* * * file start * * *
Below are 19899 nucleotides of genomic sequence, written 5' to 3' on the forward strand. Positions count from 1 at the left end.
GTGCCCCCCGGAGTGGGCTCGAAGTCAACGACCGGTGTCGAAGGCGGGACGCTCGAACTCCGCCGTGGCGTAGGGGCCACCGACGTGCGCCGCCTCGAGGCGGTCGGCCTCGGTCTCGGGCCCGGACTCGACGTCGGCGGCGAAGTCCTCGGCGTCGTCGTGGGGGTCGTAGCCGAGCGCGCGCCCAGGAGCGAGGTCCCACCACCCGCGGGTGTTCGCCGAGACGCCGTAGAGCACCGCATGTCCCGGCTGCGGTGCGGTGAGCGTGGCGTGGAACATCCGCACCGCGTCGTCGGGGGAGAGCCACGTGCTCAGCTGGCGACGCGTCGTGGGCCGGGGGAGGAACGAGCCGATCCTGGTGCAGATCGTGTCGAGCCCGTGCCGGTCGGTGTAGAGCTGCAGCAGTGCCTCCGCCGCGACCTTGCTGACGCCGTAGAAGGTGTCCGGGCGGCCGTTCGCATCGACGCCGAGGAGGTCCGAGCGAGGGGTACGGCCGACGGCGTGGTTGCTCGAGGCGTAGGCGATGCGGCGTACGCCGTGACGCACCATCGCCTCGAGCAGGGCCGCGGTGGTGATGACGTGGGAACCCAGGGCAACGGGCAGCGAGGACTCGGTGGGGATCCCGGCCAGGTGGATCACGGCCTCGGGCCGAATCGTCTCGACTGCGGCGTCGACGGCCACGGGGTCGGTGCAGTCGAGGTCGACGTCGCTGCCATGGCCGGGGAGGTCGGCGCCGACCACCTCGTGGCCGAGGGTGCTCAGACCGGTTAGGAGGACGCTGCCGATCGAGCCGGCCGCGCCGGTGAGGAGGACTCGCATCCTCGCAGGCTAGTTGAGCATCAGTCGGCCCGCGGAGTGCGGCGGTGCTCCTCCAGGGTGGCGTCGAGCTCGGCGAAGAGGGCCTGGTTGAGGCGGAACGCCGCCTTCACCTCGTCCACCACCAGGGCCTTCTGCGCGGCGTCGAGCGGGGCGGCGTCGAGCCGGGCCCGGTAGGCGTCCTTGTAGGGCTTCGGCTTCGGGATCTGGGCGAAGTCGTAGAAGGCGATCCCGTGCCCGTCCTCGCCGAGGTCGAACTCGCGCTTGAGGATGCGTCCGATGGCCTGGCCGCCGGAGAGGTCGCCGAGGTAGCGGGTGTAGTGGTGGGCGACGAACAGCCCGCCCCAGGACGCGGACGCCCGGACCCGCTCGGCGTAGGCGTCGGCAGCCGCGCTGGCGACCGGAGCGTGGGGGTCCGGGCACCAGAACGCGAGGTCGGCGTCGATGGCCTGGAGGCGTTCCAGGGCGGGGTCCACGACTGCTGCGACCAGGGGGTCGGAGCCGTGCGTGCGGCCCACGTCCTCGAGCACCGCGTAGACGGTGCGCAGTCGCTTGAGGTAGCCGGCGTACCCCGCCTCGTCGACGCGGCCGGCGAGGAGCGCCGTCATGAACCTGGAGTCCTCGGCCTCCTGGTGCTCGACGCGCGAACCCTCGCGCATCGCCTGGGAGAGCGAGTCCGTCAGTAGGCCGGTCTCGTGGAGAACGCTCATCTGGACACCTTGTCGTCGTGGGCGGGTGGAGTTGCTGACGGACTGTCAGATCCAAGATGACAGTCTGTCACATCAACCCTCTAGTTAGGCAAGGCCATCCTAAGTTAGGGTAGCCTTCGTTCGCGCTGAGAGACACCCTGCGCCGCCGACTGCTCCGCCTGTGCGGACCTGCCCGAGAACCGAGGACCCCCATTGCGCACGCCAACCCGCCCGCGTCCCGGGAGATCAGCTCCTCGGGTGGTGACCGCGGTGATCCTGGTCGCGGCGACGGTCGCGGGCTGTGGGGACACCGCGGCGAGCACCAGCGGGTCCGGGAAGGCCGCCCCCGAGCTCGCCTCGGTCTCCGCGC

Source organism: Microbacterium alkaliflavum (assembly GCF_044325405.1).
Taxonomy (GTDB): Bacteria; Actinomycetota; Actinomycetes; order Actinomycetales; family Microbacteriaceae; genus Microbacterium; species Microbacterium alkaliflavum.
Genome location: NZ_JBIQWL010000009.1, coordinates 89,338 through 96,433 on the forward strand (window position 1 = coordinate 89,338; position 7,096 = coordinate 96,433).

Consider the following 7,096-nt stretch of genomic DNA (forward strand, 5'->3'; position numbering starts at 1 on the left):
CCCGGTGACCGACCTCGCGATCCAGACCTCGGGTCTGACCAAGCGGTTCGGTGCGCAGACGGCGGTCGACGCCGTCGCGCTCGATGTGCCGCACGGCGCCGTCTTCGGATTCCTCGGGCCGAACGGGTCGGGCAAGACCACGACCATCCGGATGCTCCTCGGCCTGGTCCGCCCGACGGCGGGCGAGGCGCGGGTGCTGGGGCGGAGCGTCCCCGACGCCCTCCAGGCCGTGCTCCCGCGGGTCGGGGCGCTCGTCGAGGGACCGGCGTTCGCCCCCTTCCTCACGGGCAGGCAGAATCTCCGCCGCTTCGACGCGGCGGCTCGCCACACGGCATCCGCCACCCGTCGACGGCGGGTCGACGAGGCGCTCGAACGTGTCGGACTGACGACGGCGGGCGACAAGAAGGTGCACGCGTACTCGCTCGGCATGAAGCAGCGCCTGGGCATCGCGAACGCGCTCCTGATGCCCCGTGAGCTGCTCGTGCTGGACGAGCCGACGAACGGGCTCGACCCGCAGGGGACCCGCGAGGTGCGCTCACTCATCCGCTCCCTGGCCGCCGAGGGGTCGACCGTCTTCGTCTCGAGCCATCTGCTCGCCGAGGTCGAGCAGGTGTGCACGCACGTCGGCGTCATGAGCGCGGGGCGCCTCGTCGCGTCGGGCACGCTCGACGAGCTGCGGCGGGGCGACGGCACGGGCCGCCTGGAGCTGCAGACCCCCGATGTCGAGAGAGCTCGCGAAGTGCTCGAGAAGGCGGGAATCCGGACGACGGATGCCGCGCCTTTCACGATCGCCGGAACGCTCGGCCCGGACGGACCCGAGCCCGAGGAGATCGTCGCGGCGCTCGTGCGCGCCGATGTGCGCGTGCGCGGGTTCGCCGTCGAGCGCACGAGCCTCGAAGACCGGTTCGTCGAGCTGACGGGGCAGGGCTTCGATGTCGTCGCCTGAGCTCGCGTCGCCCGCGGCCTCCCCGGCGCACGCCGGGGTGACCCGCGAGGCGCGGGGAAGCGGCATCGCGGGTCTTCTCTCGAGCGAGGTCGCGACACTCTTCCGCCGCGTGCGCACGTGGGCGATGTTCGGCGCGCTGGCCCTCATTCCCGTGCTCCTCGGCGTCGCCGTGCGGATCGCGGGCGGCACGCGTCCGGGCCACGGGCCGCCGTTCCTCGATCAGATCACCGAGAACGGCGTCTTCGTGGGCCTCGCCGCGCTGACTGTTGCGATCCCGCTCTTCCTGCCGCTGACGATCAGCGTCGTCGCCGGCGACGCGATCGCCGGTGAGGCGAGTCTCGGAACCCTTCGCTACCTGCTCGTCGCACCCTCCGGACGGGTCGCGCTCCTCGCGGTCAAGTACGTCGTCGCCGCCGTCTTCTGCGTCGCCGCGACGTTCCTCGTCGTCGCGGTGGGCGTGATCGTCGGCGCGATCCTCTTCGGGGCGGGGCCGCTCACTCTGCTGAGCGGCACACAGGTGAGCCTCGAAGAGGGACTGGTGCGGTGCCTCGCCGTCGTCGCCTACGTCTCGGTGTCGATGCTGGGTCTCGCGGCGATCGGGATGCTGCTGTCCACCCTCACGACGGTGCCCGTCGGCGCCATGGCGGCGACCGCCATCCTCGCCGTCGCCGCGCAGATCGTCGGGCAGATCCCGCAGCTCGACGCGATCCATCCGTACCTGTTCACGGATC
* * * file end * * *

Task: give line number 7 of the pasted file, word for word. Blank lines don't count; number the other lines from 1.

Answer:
CCCGGTGACCGACCTCGCGATCCAGACCTCGGGTCTGACCAAGCGGTTCGGTGCGCAGACGGCGGTCGACGCCGTCGCGCTCGATGTGCCGCACGGCGCCGTCTTCGGATTCCTCGGGCCGAACGGGTCGGGCAAGACCACGACCATCCGGATGCTCCTCGGCCTGGTCCGCCCGACGGCGGGCGAGGCGCGGGTGCTGGGGCGGAGCGTCCCCGACGCCCTCCAGGCCGTGCTCCCGCGGGTCGGGGCGCTCGTCGAGGGACCGGCGTTCGCCCCCTTCCTCACGGGCAGGCAGAATCTCCGCCGCTTCGACGCGGCGGCTCGCCACACGGCATCCGCCACCCGTCGACGGCGGGTCGACGAGGCGCTCGAACGTGTCGGACTGACGACGGCGGGCGACAAGAAGGTGCACGCGTACTCGCTCGGCATGAAGCAGCGCCTGGGCATCGCGAACGCGCTCCTGATGCCCCGTGAGCTGCTCGTGCTGGACGAGCCGACGAACGGGCTCGACCCGCAGGGGACCCGCGAGGTGCGCTCACTCATCCGCTCCCTGGCCGCCGAGGGGTCGACCGTCTTCGTCTCGAGCCATCTGCTCGCCGAGGTCGAGCAGGTGTGCACGCACGTCGGCGTCATGAGCGCGGGGCGCCTCGTCGCGTCGGGCACGCTCGACGAGCTGCGGCGGGGCGACGGCACGGGCCGCCTGGAGCTGCAGACCCCCGATGTCGAGAGAGCTCGCGAAGTGCTCGAGAAGGCGGGAATCCGGACGACGGATGCCGCGCCTTTCACGATCGCCGGAACGCTCGGCCCGGACGGACCCGAGCCCGAGGAGATCGTCGCGGCGCTCGTGCGCGCCGATGTGCGCGTGCGCGGGTTCGCCGTCGAGCGCACGAGCCTCGAAGACCGGTTCGTCGAGCTGACGGGGCAGGGCTTCGATGTCGTCGCCTGAGCTCGCGTCGCCCGCGGCCTCCCCGGCGCACGCCGGGGTGACCCGCGAGGCGCGGGGAAGCGGCATCGCGGGTCTTCTCTCGAGCGAGGTCGCGACACTCTTCCGCCGCGTGCGCACGTGGGCGATGTTCGGCGCGCTGGCCCTCATTCCCGTGCTCCTCGGCGTCGCCGTGCGGATCGCGGGCGGCACGCGTCCGGGCCACGGGCCGCCGTTCCTCGATCAGATCACCGAGAACGGCGTCTTCGTGGGCCTCGCCGCGCTGACTGTTGCGATCCCGCTCTTCCTGCCGCTGACGATCAGCGTCGTCGCCGGCGACGCGATCGCCGGTGAGGCGAGTCTCGGAACCCTTCGCTACCTGCTCGTCGCACCCTCCGGACGGGTCGCGCTCCTCGCGGTCAAGTACGTCGTCGCCGCCGTCTTCTGCGTCGCCGCGACGTTCCTCGTCGTCGCGGTGGGCGTGATCGTCGGCGCGATCCTCTTCGGGGCGGGGCCGCTCACTCTGCTGAGCGGCACACAGGTGAGCCTCGAAGAGGGACTGGTGCGGTGCCTCGCCGTCGTCGCCTACGTCTCGGTGTCGATGCTGGGTCTCGCGGCGATCGGGATGCTGCTGTCCACCCTCACGACGGTGCCCGTCGGCGCCATGGCGGCGACCGCCATCCTCGCCGTCGCCGCGCAGATCGTCGGGCAGATCCCGCAGCTCGACGCGATCCATCCGTACCTGTTCACGGATC